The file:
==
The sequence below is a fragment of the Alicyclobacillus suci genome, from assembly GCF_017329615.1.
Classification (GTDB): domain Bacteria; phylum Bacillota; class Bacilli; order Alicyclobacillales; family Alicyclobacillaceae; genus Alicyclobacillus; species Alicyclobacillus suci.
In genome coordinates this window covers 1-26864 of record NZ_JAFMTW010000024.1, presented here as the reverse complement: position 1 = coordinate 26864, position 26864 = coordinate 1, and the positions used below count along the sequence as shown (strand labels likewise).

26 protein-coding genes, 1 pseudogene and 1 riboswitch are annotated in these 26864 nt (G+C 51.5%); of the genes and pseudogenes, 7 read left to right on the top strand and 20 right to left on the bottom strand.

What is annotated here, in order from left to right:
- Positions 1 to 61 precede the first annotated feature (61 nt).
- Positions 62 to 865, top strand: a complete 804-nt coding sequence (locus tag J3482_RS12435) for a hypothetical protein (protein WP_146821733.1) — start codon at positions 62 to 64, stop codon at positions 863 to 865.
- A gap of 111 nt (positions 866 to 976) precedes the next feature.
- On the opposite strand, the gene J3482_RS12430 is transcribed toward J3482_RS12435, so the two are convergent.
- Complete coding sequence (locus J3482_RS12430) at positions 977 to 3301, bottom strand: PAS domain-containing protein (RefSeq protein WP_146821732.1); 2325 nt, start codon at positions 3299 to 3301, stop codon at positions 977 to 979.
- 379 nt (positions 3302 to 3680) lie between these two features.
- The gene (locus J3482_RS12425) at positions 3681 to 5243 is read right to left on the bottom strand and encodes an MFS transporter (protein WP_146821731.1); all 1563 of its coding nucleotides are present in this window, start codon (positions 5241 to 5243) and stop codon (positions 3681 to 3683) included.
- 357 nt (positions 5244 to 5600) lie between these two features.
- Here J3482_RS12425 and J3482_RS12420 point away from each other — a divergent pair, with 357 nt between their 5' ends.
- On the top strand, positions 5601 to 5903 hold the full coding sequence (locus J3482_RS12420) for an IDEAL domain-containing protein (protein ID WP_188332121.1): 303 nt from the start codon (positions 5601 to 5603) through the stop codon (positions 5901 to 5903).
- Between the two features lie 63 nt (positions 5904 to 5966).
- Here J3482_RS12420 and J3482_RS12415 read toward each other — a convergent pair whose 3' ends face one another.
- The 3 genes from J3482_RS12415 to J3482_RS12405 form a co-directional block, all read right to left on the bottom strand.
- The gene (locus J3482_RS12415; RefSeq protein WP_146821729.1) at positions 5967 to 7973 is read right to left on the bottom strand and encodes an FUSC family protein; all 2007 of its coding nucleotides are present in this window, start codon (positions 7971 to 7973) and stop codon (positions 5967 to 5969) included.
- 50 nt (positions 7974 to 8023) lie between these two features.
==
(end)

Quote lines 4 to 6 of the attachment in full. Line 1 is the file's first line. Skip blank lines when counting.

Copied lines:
26 protein-coding genes, 1 pseudogene and 1 riboswitch are annotated in these 26864 nt (G+C 51.5%); of the genes and pseudogenes, 7 read left to right on the top strand and 20 right to left on the bottom strand.

What is annotated here, in order from left to right:
- Positions 1 to 61 precede the first annotated feature (61 nt).